Dairy firm to milk int'l demand
Updated: 2011-04-07 11:03
By Phoebe Sedgman (China Daily)
WELLINGTON, New Zealand - Global demand for dairy products will jump in the next decade, led by surging consumption in China and India, according to Fonterra Cooperative Group Ltd, the world's largest exporter of dairy products.
China's dairy demand will expand by 36 million tons, almost tripling in value to $71 billion by 2020, Fonterra Chief Executive Andrew Ferrier said at a conference in Rotorua, New Zealand. Consumption in India will grow by 45 million tons, the company estimated.
Rising incomes and expanding populations are fueling demand for protein-rich diets in emerging markets as global food prices tracked by the United Nations climbed to a record in February.
Whole-milk powder rose to an all-time high of $4,958 a ton last month, buoyed by demand from Asia and concerns that dry weather in New Zealand may curb supply.
"There's enormous growth in dairy demand," Ferrier said on Tuesday. "Not just per-capita consumption is going up, populations are going up as well."
Chinese demand for New Zealand milk products last year surged more than fivefold from 2008 to about 353 million kilograms, Fonterra said.
Exports to China will more than double to $950 million by 2020, from $400 million last year, according to the company's forecast.
India's imports of New Zealand dairy products more than doubled to NZ$162 million ($125 million) last year, according to government data supplied by Fonterra.
Fonterra, with NZ$16.7 billion in annual sales, sells milk, butter and cheese in 140 countries and accounts for almost 40 percent of global trade in dairy products.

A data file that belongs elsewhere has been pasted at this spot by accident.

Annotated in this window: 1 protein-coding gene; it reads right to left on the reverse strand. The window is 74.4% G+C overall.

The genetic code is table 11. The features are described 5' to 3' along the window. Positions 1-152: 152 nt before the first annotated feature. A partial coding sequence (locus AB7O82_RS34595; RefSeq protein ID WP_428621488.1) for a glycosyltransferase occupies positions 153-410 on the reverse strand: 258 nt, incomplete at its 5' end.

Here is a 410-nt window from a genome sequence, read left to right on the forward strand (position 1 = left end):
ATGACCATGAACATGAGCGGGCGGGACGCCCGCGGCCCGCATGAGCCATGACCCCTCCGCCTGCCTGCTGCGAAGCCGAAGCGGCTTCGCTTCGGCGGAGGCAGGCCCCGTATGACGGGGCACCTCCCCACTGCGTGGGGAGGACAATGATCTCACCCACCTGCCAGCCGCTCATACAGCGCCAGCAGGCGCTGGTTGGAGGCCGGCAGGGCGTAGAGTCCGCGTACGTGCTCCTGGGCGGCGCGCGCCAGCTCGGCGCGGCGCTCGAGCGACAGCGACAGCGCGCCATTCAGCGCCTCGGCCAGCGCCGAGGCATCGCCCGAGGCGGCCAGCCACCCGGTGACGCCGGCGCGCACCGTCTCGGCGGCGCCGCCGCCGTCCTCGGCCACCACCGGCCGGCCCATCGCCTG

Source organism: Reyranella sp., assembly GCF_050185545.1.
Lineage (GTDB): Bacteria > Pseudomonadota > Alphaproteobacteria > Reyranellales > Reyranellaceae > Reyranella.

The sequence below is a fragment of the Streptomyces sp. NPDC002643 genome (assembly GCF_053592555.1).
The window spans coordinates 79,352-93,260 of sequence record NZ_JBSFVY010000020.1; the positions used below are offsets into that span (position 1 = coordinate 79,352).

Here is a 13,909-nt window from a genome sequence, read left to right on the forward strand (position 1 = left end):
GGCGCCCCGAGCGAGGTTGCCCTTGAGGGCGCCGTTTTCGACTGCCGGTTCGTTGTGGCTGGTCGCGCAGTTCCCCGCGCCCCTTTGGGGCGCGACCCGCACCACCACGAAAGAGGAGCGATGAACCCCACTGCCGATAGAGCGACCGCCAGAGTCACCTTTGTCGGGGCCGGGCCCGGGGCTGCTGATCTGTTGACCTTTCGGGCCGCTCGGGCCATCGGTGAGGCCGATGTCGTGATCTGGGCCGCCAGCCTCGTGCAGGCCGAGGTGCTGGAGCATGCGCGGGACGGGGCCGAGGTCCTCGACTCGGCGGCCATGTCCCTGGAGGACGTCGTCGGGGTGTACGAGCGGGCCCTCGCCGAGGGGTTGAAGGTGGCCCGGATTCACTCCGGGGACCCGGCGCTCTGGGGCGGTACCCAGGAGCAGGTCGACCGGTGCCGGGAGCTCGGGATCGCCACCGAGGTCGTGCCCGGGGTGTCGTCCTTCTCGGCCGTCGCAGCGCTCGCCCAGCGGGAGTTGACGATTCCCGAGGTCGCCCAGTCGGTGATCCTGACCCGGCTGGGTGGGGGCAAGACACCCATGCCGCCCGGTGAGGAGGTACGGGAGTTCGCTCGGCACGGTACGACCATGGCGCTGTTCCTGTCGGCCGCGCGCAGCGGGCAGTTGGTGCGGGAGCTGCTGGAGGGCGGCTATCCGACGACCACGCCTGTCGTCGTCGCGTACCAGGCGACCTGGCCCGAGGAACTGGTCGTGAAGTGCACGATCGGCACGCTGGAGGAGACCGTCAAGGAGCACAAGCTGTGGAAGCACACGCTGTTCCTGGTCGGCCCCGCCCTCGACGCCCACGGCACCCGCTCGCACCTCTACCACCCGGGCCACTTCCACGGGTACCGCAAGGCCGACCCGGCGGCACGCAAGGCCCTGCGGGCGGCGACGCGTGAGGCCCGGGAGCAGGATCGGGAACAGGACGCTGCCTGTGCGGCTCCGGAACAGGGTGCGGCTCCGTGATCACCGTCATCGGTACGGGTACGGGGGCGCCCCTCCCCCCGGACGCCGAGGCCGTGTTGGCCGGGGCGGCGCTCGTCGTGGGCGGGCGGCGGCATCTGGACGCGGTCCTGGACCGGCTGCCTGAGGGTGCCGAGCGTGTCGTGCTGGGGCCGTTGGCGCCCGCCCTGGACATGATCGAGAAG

"We're seeing demand go up very, very strongly," Ferrier said. "Imports, although they're going to double we think, you can see the increasing gap, and the increasing gap will be filled by locally produced Chinese milk."
While New Zealand won't be able to meet the forecast expansion in global demand, with production growing 4 million tons by 2019, Fonterra said on Tuesday that it was planning "multiple" dairy farms in China and was evaluating the idea of building farms in India and South America.
The company in October agreed to further develop a dairy farm in China's Hebei province to expand local production. Its farm at Tangshan has doubled to more than 6,000 cows since it opened in 2007 and produces about 25 million liters of milk for local consumption.
"The world is a big place and there's going to be opportunities to partner with customers beyond just New Zealand milk," Ferrier said.
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